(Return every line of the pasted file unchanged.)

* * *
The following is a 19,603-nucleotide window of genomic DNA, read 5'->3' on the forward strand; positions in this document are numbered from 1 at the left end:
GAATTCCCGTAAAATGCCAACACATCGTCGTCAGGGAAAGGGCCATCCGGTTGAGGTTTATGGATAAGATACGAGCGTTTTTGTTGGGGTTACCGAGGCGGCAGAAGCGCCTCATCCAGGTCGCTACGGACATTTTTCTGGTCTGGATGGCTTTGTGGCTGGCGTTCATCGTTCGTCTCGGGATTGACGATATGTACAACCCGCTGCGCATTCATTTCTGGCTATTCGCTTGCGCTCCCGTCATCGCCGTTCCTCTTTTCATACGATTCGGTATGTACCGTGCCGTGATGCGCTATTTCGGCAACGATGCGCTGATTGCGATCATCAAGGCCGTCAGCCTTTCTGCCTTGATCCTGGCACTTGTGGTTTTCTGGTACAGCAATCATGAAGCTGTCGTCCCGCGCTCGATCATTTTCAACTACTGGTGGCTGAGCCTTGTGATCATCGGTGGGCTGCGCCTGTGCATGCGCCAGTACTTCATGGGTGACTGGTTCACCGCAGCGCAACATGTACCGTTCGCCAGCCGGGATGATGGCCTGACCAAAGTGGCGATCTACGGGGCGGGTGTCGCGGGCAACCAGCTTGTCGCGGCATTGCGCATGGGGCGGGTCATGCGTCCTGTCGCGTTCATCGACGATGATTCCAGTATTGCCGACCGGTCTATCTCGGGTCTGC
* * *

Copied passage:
The following is a 19,603-nucleotide window of genomic DNA, read 5'->3' on the forward strand; positions in this document are numbered from 1 at the left end:
GAATTCCCGTAAAATGCCAACACATCGTCGTCAGGGAAAGGGCCATCCGGTTGAGGTTTATGGATAAGATACGAGCGTTTTTGTTGGGGTTACCGAGGCGGCAGAAGCGCCTCATCCAGGTCGCTACGGACATTTTTCTGGTCTGGATGGCTTTGTGGCTGGCGTTCATCGTTCGTCTCGGGATTGACGATATGTACAACCCGCTGCGCATTCATTTCTGGCTATTCGCTTGCGCTCCCGTCATCGCCGTTCCTCTTTTCATACGATTCGGTATGTACCGTGCCGTGATGCGCTATTTCGGCAACGATGCGCTGATTGCGATCATCAAGGCCGTCAGCCTTTCTGCCTTGATCCTGGCACTTGTGGTTTTCTGGTACAGCAATCATGAAGCTGTCGTCCCGCGCTCGATCATTTTCAACTACTGGTGGCTGAGCCTTGTGATCATCGGTGGGCTGCGCCTGTGCATGCGCCAGTACTTCATGGGTGACTGGTTCACCGCAGCGCAACATGTACCGTTCGCCAGCCGGGATGATGGCCTGACCAAAGTGGCGATCTACGGGGCGGGTGTCGCGGGCAACCAGCTTGTCGCGGCATTGCGCATGGGGCGGGTCATGCGTCCTGTCGCGTTCATCGACGATGATTCCAGTATTGCCGACCGGTCTATCTCGGGTCTGC